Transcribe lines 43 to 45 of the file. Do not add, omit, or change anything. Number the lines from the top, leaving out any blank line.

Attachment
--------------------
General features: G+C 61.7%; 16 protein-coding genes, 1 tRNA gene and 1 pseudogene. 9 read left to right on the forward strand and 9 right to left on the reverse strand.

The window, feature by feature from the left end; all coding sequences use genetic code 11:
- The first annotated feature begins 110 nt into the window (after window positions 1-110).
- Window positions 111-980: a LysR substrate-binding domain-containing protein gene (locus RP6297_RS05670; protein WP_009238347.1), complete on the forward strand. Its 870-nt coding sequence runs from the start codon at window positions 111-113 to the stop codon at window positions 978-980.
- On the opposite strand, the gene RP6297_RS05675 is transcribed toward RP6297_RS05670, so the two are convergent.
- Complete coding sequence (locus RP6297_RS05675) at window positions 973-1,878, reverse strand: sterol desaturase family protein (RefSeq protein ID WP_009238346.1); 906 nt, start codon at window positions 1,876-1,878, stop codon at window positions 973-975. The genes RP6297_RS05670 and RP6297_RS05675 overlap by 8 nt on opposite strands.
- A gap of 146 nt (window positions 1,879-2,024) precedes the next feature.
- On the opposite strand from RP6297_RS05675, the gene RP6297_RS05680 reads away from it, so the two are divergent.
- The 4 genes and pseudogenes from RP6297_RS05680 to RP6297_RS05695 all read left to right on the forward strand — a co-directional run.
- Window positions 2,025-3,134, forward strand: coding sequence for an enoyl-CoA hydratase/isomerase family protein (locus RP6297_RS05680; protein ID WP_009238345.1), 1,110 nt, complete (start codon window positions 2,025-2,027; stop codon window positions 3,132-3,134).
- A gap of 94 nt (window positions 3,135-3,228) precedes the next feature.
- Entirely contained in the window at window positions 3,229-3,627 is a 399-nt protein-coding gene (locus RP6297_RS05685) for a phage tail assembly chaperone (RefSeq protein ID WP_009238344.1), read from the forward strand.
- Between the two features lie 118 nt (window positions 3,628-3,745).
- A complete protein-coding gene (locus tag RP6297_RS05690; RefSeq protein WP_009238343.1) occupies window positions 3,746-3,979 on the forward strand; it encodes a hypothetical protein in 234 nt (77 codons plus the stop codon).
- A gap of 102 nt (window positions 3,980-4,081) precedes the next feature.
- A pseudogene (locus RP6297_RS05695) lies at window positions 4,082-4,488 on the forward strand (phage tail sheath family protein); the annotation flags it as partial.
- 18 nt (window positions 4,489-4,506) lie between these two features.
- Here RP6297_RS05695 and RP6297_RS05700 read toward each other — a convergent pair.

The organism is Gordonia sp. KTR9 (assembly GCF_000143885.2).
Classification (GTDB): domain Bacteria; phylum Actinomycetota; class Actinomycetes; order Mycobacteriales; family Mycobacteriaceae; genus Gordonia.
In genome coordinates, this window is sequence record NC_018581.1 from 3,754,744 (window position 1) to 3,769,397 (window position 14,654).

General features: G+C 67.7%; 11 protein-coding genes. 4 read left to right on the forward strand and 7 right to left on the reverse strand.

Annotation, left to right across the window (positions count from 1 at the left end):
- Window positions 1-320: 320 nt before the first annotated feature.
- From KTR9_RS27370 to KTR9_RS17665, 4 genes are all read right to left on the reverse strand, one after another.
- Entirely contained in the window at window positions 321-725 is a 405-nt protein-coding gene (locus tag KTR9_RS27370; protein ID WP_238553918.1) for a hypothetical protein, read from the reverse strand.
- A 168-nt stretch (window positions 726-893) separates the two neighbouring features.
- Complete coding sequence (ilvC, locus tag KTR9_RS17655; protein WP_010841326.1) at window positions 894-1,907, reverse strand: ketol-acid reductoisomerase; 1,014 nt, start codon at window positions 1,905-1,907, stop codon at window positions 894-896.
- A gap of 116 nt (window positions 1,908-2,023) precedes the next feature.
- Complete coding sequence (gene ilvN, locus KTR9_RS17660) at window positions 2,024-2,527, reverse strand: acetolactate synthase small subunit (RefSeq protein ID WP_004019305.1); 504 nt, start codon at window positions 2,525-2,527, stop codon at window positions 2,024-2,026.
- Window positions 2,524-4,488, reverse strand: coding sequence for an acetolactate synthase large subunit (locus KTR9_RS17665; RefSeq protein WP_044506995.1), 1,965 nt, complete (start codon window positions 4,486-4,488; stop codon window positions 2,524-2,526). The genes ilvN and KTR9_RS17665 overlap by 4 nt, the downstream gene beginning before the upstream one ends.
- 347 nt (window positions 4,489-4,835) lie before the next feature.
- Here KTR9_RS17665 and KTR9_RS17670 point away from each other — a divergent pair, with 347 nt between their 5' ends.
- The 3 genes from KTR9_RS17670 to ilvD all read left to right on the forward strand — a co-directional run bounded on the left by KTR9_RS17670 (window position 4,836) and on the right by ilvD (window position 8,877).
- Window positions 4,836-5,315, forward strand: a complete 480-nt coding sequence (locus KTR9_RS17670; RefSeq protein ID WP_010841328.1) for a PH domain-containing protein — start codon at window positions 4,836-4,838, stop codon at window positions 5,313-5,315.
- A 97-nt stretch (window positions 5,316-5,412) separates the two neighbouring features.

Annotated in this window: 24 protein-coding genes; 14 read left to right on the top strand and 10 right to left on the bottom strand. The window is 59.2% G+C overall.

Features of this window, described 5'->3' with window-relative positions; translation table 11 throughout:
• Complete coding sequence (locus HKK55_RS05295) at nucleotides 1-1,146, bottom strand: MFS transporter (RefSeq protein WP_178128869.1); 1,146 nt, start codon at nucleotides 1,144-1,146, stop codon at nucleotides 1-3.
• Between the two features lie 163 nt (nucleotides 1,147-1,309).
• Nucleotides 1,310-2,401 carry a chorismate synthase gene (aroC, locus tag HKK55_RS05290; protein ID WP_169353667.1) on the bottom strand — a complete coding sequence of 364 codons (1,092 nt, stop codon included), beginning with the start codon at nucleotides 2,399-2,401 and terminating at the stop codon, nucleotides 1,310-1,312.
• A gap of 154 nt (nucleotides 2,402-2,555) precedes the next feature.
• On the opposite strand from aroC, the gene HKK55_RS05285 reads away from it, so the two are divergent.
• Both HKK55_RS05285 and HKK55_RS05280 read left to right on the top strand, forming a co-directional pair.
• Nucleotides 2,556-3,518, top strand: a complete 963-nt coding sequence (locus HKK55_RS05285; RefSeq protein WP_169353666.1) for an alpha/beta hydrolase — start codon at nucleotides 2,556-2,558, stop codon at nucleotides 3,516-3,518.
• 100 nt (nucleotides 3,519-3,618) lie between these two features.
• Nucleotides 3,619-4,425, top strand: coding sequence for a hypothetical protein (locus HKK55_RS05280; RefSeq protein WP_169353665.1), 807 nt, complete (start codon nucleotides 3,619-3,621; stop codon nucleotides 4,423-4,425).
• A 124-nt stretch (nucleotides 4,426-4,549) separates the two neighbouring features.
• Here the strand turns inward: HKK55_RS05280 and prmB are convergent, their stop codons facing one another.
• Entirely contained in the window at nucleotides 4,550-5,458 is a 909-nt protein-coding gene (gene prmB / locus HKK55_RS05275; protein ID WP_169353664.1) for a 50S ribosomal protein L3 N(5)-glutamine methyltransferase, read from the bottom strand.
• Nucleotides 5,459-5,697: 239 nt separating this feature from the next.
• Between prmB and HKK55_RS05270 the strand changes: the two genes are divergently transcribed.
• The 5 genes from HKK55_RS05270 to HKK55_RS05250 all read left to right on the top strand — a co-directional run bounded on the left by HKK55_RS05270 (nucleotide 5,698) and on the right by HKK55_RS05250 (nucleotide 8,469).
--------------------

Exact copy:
• On the opposite strand from aroC, the gene HKK55_RS05285 reads away from it, so the two are divergent.
• Both HKK55_RS05285 and HKK55_RS05280 read left to right on the top strand, forming a co-directional pair.
• Nucleotides 2,556-3,518, top strand: a complete 963-nt coding sequence (locus HKK55_RS05285; RefSeq protein WP_169353666.1) for an alpha/beta hydrolase — start codon at nucleotides 2,556-2,558, stop codon at nucleotides 3,516-3,518.